Kyoto here in Minnesota

Minnesota is witnessing the possibilities of environmentally friendly energy policy.

Last week, the Kyoto Protocol finally went into effect after a prolonged struggle between industrialized nations and developing nations. Unfortunately for Minnesotans, President George W. Bush decided not to sign the treaty.

The treaty is largely symbolic because the United States, the world’s leading producer of greenhouse gases, is not participating. The treaty’s focus to combat climate change by means of reducing air pollution from greenhouse gases is still a noble and necessary one. The United States’ nonparticipation in the Kyoto Protocol is particularly disheartening for Minnesota, which in many ways is ahead of the curb for emissions standards and would stand to benefit economically.

Minneapolis has already met the Kyoto Protocol standard for greenhouse gas production. Other cities looking to meet the standard would see Minneapolis as the role model for its emphasis on public transportation and energy-efficient buildings. The city’s decision to transform the Riverside Coal Plant to a natural gas plant also provides an excellent example to other cities.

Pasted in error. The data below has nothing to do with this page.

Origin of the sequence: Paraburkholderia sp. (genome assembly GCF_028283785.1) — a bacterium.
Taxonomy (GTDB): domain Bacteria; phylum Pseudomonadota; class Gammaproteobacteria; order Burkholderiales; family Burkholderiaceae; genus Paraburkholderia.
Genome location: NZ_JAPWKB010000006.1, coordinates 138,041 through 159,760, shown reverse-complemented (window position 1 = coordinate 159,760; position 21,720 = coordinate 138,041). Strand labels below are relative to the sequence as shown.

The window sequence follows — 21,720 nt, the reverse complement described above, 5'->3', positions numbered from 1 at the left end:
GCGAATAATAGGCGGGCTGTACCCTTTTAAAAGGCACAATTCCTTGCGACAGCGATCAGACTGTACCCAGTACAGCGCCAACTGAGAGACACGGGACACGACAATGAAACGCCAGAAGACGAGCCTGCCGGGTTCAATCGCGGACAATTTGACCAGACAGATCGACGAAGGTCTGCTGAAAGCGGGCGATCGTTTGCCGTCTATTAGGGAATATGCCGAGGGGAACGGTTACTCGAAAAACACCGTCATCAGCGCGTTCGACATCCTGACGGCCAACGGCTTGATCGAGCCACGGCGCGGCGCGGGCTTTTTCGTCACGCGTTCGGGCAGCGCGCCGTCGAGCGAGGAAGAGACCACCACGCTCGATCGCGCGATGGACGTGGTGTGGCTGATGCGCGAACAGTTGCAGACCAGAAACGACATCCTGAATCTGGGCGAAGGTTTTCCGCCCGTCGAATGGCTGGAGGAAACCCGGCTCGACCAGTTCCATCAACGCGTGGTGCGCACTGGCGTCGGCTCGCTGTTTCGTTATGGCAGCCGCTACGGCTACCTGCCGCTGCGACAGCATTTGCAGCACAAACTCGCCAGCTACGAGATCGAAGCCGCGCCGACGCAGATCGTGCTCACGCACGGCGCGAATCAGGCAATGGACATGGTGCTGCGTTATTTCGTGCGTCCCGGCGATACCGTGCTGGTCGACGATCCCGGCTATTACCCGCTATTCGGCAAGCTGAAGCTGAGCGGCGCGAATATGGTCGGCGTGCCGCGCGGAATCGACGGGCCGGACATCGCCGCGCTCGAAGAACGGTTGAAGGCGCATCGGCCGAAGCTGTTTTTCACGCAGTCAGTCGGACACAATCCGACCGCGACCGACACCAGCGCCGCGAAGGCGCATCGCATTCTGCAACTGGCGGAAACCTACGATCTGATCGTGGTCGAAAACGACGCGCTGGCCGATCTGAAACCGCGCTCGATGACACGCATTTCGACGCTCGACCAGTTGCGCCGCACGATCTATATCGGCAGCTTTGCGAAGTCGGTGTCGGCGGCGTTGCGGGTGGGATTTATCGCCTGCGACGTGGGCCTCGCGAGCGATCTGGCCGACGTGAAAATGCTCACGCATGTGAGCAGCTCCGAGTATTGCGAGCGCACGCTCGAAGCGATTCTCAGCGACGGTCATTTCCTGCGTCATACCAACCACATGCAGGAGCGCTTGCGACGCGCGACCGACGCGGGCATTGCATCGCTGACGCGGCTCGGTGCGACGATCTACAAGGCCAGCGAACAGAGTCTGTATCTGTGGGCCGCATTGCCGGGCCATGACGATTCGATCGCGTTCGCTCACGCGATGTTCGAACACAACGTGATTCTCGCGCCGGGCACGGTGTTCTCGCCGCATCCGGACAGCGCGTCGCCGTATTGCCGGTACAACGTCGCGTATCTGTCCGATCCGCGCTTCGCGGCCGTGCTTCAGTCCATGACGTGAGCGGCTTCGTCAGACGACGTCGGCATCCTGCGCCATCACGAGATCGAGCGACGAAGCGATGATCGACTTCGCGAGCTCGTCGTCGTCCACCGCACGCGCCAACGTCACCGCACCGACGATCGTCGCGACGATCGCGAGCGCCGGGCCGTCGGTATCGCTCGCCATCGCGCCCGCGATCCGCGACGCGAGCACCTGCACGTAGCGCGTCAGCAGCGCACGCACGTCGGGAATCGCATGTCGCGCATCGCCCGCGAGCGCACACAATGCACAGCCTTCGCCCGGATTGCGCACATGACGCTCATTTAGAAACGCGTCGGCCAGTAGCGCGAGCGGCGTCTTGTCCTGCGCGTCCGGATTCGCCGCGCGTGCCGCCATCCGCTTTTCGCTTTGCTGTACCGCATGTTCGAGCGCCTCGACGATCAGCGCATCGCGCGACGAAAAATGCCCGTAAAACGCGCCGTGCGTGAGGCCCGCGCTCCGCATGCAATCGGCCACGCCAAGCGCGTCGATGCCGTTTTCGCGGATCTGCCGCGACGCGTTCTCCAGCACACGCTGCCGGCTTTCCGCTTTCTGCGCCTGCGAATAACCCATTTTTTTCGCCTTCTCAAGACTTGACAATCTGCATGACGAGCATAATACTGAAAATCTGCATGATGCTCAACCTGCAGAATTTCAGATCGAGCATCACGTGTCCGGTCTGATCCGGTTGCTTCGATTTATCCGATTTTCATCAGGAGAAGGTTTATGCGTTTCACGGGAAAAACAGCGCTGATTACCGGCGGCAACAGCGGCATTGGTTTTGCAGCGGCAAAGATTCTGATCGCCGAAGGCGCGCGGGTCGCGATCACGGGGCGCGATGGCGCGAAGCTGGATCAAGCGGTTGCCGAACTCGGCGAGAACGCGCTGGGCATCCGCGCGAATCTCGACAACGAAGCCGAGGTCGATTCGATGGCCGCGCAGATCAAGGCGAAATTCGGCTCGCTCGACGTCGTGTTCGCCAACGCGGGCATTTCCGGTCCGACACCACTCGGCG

Often unmentioned in Minnesota’s efforts for combating greenhouse emissions are sustainable forestry and smart farming methods that reduce carbon-emissions.

Minnesota’s renewable-energy sector would in many ways compete to be a national producer and distributor. The wind farms, with their hundreds of giant, clean, energy-producing turbines, combined with Minnesota’s growing ethanol and biodiesel industries provide a fertile base for expansion. The economic benefits to Minnesota, if the Kyoto Protocol had been implemented in the United States, have been regrettably delayed.

Minnesota is positioning itself as one of the leaders in the nation for meeting the standards of the protocol. The major reason cited for not signing the protocol was its economic impact on the U.S. economy. Not only is this belief shortsighted, but it does not take into account the grand innovative possibilities of environmentally friendly energy policy.